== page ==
*i*> 0 is twice a starting point and once an ending point of an edge.

*x*

_{0}is only a starting point. The leaves are only ending points.

Further, for *t _{i+}*

_{1}>

*t*≥

*t*, define

_{i}*l*(

*t*) :=

*i*. Further, let

*n*be the number of edges in T

_{i}_{or}that go through time

*t*. Using this notation, we obtain

_{i}Therefore, we established the following theorem.

**Theorem 2.6.** *The density of a sampled tree with root edge*, T_{or}, *conditioned on the time of origin being x*_{0}, *is*

#### 2.3) Probability density of a tree conditioned on the time of the most recent common ancestor.

We next provide the density for an oriented tree conditioned on the time of the most recent common ancestors of the extant sampled species. This formula is used for the maximum-likelihood parameter estimation in phylogenies.

**Theorem 2.7.** *The density of a sampled tree* T, *conditioned on the time of the most recent common ancestor being x*_{1}, *is*

*Proof*. When conditioning on the time of the most recent common ancestor of the sampled species, we implicitly condition that the two descendants at the time of the most recent common ancestor have sampled descendants, and we call *S* the event that a species has at least one sampled extant descendant. Let be the left subtree of T and be the right subtree of T descending from the most recent common ancestor of T. So

This establishes the theorem. □

### 3) Implementation of the Maximum-Likelihood Method.

The probability density in Theorem 2.7 is used for maximum-likelihood rate estimation in phylogenetic trees inferred from (species) data. A model with *m* rate shifts (or mass extinction events) can be tested against a model with *m* + 1 rate shifts (or mass extinction events) using the likelihood-ratio test. The method is implemented in the R package TreePar (18). For the maximization of the likelihood function, I use the R package subplex (34) available on CRAN. The likelihood estimations were performed on the ETH Brutus cluster.

The maximization performs well for fixed rate shift times, but terminates in local optima instead of the global optimum when estimating simultaneously the rate shift times and the speciation and extinction rates. I therefore use a fine grid on shift times and optimize the speciation and extinction rates for the fixed rate shift times on the grid.

When analyzing the mammalian phylogeny, I first allow for one shift and estimate rates in 0.1-Myr steps between 2.05 and 100.05 Mya. Then I allow for two shifts by fixing the maximum-likelihood time shift from the one-shift estimation and using for the second shift again a grid of 0.1-Myr steps between 2.05 and 100.05 Mya. I proceed in this way to add more shifts. Note that estimating all time shifts simultaneously would be favorable over the greedy approach, but it is computationally not feasible. I show through simulations that the greedy approach recovers the rate shifts reliably (*SI Text S2*).

I showed in a previous paper (17) that it is not possible to distinguish a mass extinction event from constant rates interrupted by a period of stasis (i.e., basically no speciation and extinction), as both events leave a similar footprint on the phylogeny. Distinguishing between mass extinction and rate shift events requires additional paleontological data. If only the phylogenetic tree is available, then for each time interval, we need to know one of the three parameters λ* _{i}*, μ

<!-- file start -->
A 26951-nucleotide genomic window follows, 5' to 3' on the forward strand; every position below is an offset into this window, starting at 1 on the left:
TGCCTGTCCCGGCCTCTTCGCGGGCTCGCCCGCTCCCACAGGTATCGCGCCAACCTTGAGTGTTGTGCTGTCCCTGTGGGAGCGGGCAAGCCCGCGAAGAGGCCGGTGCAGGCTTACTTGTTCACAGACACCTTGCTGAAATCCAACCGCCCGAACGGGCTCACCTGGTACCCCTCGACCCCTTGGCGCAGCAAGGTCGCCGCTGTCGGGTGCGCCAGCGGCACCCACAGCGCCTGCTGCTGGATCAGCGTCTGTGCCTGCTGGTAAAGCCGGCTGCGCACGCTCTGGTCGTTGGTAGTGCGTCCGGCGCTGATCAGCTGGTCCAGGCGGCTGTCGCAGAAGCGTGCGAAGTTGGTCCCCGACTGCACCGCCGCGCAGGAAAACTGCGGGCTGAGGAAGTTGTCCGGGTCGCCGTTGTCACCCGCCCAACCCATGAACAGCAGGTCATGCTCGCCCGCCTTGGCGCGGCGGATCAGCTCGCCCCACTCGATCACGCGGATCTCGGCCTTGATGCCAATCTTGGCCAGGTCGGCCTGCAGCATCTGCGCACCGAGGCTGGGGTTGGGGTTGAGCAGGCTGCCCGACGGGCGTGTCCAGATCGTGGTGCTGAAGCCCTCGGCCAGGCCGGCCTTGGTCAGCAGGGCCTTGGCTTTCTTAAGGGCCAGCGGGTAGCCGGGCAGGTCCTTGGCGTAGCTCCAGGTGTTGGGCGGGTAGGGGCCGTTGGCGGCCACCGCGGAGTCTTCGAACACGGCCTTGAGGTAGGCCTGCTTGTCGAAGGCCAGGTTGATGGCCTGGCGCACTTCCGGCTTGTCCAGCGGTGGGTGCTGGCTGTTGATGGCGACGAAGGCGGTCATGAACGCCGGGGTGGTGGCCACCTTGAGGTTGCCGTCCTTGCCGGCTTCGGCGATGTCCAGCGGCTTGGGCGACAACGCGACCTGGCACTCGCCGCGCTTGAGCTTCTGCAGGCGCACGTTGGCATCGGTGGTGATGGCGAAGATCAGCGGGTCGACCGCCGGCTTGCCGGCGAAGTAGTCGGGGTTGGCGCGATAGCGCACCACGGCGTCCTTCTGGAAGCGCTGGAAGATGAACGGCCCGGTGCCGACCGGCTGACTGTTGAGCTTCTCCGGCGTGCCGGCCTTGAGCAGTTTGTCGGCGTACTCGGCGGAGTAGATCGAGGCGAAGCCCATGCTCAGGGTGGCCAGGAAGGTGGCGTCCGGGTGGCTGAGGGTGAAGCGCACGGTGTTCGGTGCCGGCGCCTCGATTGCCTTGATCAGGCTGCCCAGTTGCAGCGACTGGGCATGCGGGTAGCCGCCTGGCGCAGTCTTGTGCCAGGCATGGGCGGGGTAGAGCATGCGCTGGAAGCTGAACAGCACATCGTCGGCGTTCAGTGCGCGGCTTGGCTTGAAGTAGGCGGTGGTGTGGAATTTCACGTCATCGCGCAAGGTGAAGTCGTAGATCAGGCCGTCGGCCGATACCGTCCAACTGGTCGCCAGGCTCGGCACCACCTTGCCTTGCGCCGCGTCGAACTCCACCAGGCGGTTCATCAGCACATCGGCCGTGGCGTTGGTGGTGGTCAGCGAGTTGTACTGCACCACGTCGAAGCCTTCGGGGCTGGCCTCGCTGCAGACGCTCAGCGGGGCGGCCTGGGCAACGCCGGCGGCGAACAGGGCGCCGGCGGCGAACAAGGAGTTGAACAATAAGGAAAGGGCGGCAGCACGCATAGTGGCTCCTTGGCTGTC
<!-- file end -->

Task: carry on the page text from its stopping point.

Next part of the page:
*, and ρ*

_{i}*or we have to assume dependencies, like λ*

_{i}*= λ*

_{i}

_{i−}_{1}. Note that requiring one of the three parameters λ

*, μ*

_{i}*, and ρ*

_{i}*to be known is already necessary if no shift and no mass extinction occur (35).*

_{i}In the mammal phylogeny, I investigate whether and when rate shift events occurred; i.e., I set ρ* _{i}* = 1 for all

*i*. I investigate the accuracy of the maximum-likelihood rate estimates through simulating trees with

*n*species and then estimating their rates. For the simulations, I use the R package TreeSim (36).

Trees with polytomies can be analyzed with my method. Polytomies are considered by the method as a random binary resolution with edges of length 0 (note that each binary resolution of the polytomy has the same likelihood).

## Acknowledgments

I thank Alexandre Antonelli, Marcelo Sanchez, Helen Alexander, Jan Engelstaedter, Roland Regoes, Olin Silander, the editor, and the two anonymous reviewers for very helpful comments. Funding for this work came from Eidgenössiche Technische Hochschule, Zurich.

## Footnotes

- ↵
^{1}E-mail: tanja.stadler{at}env.ethz.ch.

Author contributions: T.S. designed research, performed research, contributed new reagents/analytic tools, analyzed data, and wrote the paper.

The author declares no conflict of interest.

This article is a PNAS Direct Submission.

This article contains supporting information online at www.pnas.org/lookup/suppl/doi:10.1073/pnas.1016876108/-/DCSupplemental.

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- Stadler T

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- Stadler T

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- Barnosky A,
- Carrasco M

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- Finarelli J,
- Badgley C

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- Alroy J

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- Rabosky DL

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- Rabosky DL,
- Lovette IJ

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- Ford D,
- Matsen FA,
- Stadler T

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- King A,
- Billingham J,
- Otto S

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- King A

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- Stadler T